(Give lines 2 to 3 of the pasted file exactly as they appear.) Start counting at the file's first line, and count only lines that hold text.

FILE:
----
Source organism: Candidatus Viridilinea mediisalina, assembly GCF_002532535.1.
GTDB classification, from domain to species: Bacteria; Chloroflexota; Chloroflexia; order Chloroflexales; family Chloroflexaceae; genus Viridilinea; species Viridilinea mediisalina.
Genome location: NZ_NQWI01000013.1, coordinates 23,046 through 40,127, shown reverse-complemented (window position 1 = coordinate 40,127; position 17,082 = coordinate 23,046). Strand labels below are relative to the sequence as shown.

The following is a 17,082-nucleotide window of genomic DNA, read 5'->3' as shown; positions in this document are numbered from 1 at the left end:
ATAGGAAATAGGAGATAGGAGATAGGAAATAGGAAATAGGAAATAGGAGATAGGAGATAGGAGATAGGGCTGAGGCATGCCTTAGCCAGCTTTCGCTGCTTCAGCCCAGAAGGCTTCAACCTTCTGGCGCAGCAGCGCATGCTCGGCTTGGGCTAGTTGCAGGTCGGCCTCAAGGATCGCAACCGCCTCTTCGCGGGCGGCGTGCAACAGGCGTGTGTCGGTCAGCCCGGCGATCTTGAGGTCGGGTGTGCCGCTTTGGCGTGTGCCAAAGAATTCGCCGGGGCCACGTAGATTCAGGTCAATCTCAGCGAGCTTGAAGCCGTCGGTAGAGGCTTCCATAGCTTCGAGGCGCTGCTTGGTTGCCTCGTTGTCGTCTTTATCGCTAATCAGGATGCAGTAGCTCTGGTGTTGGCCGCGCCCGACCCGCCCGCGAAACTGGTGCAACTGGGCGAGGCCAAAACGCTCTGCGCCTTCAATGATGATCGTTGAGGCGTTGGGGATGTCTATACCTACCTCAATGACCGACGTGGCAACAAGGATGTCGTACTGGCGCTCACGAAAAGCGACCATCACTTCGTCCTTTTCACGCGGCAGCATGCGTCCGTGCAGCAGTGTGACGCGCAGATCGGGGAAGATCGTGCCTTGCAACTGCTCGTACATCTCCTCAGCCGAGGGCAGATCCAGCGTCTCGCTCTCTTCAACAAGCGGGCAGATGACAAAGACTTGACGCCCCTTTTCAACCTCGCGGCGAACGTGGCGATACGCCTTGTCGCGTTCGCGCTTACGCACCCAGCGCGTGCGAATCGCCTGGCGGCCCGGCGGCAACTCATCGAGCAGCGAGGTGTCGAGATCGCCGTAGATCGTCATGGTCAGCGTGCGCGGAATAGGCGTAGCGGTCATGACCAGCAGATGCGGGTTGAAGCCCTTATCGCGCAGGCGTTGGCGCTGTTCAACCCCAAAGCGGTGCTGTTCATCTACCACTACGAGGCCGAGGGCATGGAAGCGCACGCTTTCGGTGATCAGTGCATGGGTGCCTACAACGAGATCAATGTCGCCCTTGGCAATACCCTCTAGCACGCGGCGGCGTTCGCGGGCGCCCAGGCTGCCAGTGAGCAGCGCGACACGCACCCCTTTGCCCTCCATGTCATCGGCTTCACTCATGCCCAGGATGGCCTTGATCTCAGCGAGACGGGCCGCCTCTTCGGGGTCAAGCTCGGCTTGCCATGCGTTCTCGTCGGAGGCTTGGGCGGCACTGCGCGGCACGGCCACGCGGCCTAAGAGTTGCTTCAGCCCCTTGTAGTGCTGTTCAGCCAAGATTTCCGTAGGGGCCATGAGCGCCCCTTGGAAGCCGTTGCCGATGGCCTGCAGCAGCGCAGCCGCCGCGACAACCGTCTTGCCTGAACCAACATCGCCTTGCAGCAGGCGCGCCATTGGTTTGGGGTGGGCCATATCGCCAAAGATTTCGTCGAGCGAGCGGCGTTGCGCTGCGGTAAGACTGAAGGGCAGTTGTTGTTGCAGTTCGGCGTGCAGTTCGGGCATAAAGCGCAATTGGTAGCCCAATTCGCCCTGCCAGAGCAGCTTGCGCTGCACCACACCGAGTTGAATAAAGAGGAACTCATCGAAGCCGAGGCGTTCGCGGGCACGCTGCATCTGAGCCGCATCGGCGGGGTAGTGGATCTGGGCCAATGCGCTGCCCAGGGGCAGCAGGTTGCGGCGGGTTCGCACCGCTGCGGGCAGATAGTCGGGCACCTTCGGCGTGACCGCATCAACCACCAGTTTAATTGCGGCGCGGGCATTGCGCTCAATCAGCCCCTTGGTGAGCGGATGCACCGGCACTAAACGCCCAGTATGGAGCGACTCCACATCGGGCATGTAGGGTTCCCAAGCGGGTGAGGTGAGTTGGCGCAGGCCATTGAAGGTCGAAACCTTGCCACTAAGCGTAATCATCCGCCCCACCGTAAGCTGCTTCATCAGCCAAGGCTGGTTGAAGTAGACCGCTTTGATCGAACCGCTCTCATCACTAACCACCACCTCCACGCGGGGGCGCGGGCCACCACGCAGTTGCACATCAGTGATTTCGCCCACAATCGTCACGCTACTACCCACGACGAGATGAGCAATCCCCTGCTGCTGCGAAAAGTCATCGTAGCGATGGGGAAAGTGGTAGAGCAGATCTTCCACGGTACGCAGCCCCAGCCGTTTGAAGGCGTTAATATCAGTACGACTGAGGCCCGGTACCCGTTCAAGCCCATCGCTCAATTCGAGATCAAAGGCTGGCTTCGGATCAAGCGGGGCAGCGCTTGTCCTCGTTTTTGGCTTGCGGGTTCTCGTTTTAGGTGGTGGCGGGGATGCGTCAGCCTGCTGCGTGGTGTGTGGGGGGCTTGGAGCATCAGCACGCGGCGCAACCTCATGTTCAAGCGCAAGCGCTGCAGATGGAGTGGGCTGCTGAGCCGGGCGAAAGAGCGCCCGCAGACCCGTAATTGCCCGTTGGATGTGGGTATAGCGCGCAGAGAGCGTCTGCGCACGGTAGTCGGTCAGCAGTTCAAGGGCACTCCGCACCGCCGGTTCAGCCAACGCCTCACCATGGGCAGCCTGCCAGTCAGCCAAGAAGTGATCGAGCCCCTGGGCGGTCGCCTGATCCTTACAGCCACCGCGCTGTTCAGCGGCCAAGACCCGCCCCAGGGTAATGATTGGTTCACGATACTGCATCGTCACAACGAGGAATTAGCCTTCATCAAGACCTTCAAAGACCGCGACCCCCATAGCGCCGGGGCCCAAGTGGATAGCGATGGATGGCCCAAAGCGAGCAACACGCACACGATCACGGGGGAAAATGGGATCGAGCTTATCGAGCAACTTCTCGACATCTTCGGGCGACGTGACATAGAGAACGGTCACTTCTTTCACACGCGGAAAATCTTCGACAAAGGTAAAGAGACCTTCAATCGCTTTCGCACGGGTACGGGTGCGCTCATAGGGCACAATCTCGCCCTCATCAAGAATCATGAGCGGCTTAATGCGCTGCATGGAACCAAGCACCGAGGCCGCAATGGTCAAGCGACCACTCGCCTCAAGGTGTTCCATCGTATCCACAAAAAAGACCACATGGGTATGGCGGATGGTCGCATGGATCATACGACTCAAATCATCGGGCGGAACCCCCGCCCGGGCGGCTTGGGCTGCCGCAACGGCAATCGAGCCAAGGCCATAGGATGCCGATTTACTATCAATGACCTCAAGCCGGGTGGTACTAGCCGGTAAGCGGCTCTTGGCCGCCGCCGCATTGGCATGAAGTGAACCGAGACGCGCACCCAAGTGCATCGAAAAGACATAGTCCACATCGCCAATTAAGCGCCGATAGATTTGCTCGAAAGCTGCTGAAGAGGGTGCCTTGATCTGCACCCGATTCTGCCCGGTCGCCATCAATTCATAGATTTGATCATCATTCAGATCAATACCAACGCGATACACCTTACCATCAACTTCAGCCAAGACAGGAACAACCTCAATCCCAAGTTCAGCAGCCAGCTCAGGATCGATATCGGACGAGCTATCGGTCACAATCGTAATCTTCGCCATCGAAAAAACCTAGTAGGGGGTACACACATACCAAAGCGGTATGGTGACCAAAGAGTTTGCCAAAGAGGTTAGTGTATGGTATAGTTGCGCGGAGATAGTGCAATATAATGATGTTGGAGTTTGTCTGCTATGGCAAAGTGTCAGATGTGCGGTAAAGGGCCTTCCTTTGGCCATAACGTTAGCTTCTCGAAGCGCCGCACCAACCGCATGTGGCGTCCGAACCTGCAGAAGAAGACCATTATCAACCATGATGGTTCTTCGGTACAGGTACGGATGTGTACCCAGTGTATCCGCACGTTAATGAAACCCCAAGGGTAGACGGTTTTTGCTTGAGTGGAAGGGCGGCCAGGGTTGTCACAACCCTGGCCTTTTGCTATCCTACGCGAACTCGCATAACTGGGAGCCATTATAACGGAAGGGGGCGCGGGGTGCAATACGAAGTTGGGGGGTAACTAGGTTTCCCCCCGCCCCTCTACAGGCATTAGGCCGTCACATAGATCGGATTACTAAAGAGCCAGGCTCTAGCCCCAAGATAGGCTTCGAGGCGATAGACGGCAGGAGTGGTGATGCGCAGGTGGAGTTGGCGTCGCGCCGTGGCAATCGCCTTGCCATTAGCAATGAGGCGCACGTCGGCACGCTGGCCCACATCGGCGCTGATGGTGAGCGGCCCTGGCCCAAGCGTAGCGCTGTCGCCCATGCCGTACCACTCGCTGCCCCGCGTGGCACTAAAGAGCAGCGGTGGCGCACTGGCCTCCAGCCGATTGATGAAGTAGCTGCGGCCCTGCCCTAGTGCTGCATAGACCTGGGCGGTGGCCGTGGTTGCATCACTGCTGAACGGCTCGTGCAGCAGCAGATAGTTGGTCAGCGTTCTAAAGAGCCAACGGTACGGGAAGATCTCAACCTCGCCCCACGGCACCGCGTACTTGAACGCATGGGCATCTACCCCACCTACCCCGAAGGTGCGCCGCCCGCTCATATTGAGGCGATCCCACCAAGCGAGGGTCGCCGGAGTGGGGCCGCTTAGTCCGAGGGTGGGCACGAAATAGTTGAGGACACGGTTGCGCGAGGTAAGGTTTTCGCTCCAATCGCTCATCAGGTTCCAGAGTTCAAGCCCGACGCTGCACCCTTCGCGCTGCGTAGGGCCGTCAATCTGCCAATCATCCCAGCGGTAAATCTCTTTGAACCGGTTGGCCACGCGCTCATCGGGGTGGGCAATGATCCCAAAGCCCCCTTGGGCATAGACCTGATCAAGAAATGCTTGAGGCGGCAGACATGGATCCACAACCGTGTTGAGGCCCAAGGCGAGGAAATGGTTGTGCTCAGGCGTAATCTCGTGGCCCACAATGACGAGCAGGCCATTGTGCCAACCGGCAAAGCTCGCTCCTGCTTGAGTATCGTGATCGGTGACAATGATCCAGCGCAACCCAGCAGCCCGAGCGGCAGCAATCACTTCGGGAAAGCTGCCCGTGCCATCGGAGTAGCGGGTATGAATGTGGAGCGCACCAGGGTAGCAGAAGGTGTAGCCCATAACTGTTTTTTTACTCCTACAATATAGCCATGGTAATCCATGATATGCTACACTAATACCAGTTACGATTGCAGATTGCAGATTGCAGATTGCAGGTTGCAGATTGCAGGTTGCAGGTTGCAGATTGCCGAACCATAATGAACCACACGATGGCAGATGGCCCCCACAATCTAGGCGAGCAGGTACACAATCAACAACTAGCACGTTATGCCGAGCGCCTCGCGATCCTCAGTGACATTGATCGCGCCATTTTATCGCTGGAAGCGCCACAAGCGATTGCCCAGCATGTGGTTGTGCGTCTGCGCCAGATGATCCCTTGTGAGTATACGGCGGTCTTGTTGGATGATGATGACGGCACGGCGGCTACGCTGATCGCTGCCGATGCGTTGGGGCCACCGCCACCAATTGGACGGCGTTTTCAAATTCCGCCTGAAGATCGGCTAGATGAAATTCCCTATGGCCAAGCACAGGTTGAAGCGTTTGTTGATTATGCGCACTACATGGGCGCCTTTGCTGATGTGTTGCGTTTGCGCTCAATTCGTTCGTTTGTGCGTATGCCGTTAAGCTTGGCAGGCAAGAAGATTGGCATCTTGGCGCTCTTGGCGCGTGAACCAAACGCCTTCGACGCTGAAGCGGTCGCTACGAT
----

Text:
GTDB classification, from domain to species: Bacteria; Chloroflexota; Chloroflexia; order Chloroflexales; family Chloroflexaceae; genus Viridilinea; species Viridilinea mediisalina.
Genome location: NZ_NQWI01000013.1, coordinates 23,046 through 40,127, shown reverse-complemented (window position 1 = coordinate 40,127; position 17,082 = coordinate 23,046). Strand labels below are relative to the sequence as shown.